Eugenio Castellotti, early in the 1955 Le Mans race, at speed through Dunlop Curve in one of the three Ferrari 121LMs, as the Ferrari in-line six was then called when fitted with the latest and most powerful 4.4-liter motor. This was during the “Grand Prix” in the initial hours between Castellotti, the Jaguar D-Type driven by Mike Hawthorn which was the eventual winner, and the Mercedes 300SLR of Juan Manuel Fangio.
In 1955 Ferrari had tried a new sports car engine, a six cylinder in-line unit derived from their highly successful four cylinder motors. Like the fours, the sixes were designed by the famous Aurelio Lampredi whose four cylinder designs helped Ferrari win two Grand Prix World Championships in 1952-53. The reason for this new motor was to try to have more power in the face of the expected arrival of Mercedes-Benz in the 1955 sports car races, after the German firm had displayed its Grand Prix potential in 1954. This step was in keeping with Ferrari’s philosophy of the time that a car’s engine was by far the most important factor in racing success.
Ferrari began this experiment in mid-1954 with a three-liter six which was used only in testing. The next stage was a 3.7-liter six which was installed in a new chassis for the Buenos Aires 1000km race which took place in January 1955. This first car, produced in October 1954, had the same short wheelbase as the new four cylinder sports car which would become the highly successful 750 Monza. The new six was generally referred to at Ferrari as a 735-6c, 735 referencing the capacity of a single cylinder of its 3-liter four-cylinder progenitor. The first outing of the new six was partially successful as it was the fastest car in the 1000km race, but was disqualified when driver Froilán González, thinking he was running out of fuel, took a short cut to the pits and was disqualified. Another outing a week later in Buenos Aires for a Formula Libre race, where Mercedes appeared with 3-liter Grand Prix cars, was even less positive when the six, driven by Umberto Maglioli, was quite uncompetitive versus faster company.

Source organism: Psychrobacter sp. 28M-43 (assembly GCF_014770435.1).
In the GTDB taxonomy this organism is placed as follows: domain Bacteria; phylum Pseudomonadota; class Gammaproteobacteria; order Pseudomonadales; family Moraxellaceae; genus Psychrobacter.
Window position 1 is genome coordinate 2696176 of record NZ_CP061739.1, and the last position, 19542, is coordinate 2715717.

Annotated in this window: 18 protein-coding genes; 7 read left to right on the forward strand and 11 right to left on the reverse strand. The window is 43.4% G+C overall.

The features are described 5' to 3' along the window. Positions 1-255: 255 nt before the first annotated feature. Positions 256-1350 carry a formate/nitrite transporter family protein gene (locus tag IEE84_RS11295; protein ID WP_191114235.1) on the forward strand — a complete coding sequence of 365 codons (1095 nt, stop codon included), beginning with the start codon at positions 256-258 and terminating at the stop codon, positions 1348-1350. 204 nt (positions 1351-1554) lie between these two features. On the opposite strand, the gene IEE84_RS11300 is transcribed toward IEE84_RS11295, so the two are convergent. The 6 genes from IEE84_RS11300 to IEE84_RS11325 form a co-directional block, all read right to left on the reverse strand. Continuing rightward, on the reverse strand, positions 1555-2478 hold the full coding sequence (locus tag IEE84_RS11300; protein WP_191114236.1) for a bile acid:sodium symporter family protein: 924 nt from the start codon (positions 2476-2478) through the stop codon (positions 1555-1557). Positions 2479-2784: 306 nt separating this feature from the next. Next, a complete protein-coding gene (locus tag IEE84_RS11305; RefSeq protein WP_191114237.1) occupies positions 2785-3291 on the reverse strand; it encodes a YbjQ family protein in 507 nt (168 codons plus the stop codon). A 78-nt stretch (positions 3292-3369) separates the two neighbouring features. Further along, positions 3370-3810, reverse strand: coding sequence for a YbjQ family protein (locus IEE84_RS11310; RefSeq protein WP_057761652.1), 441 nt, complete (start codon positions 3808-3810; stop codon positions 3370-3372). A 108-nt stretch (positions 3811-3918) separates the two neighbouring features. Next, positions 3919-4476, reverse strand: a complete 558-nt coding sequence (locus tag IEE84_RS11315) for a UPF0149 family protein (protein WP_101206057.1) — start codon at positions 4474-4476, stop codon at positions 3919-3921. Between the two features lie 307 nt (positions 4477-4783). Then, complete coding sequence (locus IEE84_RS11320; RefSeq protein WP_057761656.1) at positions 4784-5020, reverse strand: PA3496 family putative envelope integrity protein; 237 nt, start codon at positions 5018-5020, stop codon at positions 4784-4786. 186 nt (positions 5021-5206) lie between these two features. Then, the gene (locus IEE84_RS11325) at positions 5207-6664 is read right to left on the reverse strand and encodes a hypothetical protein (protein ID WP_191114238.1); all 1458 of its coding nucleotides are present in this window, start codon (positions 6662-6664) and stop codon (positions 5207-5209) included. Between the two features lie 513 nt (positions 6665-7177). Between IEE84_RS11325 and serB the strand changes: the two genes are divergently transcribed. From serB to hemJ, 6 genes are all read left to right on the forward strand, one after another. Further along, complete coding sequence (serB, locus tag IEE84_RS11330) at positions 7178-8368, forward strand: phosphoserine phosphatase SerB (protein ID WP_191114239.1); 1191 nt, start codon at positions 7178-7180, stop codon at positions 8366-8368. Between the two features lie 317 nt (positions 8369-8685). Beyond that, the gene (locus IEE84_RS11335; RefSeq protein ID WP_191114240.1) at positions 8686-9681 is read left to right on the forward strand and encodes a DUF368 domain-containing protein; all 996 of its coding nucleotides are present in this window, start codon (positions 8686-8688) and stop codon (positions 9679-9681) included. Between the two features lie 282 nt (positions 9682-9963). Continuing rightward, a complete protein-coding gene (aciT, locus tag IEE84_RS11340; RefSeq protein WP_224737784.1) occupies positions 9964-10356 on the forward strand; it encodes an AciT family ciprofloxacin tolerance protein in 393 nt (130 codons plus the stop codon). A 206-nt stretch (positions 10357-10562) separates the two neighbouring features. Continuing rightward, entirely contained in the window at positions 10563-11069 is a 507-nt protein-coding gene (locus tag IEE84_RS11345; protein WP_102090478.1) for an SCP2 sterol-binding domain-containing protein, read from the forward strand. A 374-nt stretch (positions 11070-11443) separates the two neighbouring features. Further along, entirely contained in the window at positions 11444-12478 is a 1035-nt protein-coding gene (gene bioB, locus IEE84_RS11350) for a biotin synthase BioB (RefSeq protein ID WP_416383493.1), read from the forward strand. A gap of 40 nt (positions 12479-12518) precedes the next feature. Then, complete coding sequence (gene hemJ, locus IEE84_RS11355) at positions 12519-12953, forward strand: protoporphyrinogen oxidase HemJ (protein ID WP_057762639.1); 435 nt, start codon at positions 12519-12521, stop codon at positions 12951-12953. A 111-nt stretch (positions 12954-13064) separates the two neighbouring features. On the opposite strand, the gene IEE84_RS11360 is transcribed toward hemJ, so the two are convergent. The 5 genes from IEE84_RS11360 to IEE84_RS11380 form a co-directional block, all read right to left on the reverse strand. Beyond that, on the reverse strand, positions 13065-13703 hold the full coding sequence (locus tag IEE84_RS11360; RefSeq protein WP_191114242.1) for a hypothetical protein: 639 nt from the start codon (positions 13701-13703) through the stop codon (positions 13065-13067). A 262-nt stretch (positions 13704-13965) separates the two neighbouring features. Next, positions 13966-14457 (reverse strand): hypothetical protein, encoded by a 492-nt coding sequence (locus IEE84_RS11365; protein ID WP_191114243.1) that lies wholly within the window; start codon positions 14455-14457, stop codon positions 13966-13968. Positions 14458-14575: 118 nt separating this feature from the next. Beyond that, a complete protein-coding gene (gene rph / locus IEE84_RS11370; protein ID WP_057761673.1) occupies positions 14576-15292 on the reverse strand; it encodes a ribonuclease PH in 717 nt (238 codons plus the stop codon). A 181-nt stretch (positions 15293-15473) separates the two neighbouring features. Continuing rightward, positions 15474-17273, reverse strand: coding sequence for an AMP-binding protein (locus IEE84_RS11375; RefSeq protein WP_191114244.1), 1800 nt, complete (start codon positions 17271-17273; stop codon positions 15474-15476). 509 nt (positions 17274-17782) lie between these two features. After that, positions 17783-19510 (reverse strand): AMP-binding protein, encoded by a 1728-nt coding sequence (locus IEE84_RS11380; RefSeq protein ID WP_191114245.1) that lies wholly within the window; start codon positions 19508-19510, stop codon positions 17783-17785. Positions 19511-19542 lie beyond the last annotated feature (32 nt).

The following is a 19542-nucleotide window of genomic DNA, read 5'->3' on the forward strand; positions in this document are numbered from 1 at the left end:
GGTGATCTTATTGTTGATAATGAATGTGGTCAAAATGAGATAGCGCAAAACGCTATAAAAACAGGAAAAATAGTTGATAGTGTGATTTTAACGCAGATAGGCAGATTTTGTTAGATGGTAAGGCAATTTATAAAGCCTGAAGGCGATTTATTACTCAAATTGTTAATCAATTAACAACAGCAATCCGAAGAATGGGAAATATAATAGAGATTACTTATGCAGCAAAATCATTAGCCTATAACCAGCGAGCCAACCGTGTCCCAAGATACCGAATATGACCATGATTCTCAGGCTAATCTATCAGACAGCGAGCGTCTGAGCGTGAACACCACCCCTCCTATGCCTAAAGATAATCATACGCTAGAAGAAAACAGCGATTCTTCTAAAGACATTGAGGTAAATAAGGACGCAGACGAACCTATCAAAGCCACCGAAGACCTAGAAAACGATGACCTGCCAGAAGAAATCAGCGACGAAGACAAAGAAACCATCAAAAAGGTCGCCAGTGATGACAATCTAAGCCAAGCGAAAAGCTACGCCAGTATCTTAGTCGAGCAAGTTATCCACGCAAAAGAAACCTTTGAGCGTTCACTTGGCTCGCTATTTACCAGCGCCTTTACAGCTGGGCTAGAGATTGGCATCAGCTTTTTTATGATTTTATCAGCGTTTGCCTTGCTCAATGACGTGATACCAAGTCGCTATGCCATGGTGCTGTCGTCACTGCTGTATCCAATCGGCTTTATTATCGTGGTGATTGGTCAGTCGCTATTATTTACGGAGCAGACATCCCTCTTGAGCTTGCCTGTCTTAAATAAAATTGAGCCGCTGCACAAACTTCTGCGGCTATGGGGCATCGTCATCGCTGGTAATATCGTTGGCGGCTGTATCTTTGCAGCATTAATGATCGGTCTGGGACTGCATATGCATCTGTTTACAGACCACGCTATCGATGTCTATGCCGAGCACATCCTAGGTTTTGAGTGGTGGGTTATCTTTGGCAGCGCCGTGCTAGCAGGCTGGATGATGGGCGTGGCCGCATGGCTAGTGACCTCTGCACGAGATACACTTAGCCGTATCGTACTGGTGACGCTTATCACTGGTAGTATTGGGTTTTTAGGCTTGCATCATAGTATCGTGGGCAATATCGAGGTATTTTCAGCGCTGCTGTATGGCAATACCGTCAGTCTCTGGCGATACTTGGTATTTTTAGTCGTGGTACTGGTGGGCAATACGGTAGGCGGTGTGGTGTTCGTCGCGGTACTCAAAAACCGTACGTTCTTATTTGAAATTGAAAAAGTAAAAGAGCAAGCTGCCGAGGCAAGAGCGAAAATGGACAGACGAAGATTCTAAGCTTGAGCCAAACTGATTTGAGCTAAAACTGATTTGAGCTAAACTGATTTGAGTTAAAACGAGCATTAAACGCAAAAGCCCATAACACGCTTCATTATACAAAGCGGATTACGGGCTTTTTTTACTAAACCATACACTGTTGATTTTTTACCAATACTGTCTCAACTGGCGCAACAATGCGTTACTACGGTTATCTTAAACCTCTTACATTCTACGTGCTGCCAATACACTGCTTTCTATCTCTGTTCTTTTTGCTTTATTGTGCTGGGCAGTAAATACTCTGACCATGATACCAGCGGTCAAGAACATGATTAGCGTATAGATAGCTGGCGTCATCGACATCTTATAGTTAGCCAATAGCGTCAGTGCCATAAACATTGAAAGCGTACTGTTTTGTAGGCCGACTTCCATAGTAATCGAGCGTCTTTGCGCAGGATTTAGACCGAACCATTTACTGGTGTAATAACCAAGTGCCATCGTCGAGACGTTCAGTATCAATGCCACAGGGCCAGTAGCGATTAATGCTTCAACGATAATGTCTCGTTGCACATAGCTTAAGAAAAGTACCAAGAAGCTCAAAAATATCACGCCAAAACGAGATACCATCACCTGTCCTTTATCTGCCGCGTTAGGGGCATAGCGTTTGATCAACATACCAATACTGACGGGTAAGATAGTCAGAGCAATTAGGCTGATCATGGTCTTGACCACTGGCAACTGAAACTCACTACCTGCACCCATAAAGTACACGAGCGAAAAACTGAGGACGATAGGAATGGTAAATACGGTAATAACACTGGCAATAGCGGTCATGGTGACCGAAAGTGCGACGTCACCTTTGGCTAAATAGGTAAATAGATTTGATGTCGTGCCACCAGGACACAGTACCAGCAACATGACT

As one result, it was decided to lengthen the wheelbase of this first six cylinder to the Ferrari normative 2400mm for better stability, as set out in the latest chassis drawing for the model, although actual measurements indicate that at least three of the four six cylinder cars built were subsequently lengthened to only about 2350mm. After a few European races, worries about the new six became stronger. Although Eugenio Castellotti had led the Mille Miglia for a short time at a fantastic pace with a new 735-6c before the engine expired, only one of the four Ferrari six cylinder entries made it to the end, the win going to Stirling Moss with a Mercedes. Time and again there had been overheating and engine failures with water leaking into the lubrication system, probably caused by the engines’ undamped harmonic vibrations. Development to address these problems never happened, perhaps because Lampredi’s political star already was declining after an abortive 2-cylinder experiment which the failures of the sixes did nothing to overcome.
For Le Mans, Ferrari entered three of the sixes with the original Buenos Aires car left at Maranello to be sold to American Tony Parravano. All the Ferraris had the latest 4.4-liter motors but retired with engine problems. These 121LMs were indeed lovely cars, but too fragile to be successful. At the end of the season the three remaining sixes were also sold to American buyers. The lives of the four 121LMs in the States were marked by continued engine problems, although some of these cars would appear from time to time up to 1960.
Unfortunately, Le Mans 1955 became famous for a tragic reason: the crash of a Mercedes into the crowd across from the pits which killed over 80 and injured scores more.
Photo by Louis Klemantaski ©The Klemantaski Collection